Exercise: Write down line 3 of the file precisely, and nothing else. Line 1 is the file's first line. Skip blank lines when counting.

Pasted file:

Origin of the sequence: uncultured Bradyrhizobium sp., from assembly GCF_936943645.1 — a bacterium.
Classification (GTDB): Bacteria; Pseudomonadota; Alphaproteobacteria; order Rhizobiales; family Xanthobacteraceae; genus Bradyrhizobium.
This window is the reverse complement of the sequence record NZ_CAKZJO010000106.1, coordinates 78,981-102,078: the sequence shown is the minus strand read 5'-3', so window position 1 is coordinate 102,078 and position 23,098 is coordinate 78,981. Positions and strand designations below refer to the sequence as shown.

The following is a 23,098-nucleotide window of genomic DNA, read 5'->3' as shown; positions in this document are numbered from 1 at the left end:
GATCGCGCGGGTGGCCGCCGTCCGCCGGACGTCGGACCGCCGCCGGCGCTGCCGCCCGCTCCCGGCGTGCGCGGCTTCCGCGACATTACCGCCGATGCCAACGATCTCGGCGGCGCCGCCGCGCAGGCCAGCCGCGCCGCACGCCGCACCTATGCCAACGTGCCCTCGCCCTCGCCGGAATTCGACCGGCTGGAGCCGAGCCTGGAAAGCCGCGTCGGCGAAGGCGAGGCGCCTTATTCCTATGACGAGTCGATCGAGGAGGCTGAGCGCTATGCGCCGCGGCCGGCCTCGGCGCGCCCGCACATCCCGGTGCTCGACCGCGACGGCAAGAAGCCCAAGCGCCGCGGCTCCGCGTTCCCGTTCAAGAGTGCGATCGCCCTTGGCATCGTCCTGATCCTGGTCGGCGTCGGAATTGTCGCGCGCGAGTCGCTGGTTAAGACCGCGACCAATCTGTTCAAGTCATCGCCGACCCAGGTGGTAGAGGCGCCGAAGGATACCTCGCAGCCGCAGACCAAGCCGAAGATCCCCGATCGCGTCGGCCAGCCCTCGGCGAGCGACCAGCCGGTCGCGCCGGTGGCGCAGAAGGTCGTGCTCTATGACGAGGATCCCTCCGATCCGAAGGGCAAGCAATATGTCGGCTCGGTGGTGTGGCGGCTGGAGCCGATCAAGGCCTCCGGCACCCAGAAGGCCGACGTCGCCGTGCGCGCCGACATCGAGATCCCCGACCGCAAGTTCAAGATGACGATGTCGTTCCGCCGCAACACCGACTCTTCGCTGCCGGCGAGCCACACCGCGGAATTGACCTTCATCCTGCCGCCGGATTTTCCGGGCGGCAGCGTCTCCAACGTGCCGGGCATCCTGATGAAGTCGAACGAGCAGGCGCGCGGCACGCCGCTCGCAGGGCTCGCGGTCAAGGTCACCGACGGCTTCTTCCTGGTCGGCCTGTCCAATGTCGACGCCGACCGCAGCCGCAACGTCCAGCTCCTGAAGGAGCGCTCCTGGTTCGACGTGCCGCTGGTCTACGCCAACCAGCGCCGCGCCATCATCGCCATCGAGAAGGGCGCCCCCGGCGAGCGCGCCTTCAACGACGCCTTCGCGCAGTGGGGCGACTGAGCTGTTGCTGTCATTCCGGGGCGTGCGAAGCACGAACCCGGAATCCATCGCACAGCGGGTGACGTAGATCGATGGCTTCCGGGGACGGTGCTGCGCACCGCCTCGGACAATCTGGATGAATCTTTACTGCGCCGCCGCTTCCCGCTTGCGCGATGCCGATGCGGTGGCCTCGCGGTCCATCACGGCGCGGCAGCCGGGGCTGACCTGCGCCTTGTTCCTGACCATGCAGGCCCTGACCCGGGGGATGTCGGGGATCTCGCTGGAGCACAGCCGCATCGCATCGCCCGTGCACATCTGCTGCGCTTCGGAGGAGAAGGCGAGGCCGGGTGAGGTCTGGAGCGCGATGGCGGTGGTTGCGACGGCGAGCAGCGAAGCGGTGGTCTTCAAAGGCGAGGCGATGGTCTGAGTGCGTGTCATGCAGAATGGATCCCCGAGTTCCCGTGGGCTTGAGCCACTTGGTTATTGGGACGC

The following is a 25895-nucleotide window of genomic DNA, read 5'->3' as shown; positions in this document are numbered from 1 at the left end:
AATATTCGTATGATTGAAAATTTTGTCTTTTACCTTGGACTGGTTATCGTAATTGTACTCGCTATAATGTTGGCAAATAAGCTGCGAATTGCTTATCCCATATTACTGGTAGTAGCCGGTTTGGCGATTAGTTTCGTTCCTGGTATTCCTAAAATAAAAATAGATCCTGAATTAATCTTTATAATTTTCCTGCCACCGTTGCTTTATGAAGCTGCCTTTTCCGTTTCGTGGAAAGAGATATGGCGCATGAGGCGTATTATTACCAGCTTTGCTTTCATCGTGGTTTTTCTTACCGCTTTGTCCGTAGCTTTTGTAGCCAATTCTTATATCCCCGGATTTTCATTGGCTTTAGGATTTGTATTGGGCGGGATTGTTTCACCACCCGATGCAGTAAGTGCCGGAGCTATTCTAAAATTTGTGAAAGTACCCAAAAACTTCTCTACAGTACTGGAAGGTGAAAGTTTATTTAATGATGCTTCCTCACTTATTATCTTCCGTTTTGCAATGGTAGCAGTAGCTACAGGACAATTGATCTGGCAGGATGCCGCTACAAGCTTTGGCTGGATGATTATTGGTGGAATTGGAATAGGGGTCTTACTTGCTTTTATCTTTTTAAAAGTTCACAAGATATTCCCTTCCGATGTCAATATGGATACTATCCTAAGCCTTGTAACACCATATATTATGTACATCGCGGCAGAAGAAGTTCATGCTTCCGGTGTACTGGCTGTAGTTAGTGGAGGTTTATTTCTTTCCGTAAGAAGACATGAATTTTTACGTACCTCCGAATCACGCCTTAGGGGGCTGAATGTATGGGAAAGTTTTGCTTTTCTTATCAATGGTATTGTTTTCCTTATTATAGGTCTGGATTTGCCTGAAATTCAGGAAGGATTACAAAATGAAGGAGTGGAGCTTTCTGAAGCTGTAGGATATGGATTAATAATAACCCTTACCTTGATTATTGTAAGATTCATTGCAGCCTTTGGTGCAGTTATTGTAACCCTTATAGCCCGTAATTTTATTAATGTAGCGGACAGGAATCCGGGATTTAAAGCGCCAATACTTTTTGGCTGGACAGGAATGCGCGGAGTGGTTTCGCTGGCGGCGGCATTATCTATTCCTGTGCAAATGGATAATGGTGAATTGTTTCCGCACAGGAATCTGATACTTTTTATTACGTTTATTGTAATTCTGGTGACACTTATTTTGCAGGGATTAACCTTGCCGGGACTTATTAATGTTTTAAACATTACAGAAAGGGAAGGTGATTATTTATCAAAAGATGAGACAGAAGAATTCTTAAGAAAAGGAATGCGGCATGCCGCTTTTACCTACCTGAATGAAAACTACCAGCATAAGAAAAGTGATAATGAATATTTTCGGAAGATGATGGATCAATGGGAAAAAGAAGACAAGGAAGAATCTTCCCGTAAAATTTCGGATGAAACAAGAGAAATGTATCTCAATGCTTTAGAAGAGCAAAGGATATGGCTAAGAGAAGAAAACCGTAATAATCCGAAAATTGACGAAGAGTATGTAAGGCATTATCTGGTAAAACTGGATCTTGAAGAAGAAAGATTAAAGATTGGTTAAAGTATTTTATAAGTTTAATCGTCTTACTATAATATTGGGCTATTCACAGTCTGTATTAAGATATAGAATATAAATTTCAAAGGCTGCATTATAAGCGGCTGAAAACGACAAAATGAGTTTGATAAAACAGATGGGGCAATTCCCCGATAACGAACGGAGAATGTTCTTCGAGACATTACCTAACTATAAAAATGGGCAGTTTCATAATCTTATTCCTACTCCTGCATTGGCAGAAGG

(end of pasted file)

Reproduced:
This window is the reverse complement of the sequence record NZ_CAKZJO010000106.1, coordinates 78,981-102,078: the sequence shown is the minus strand read 5'-3', so window position 1 is coordinate 102,078 and position 23,098 is coordinate 78,981. Positions and strand designations below refer to the sequence as shown.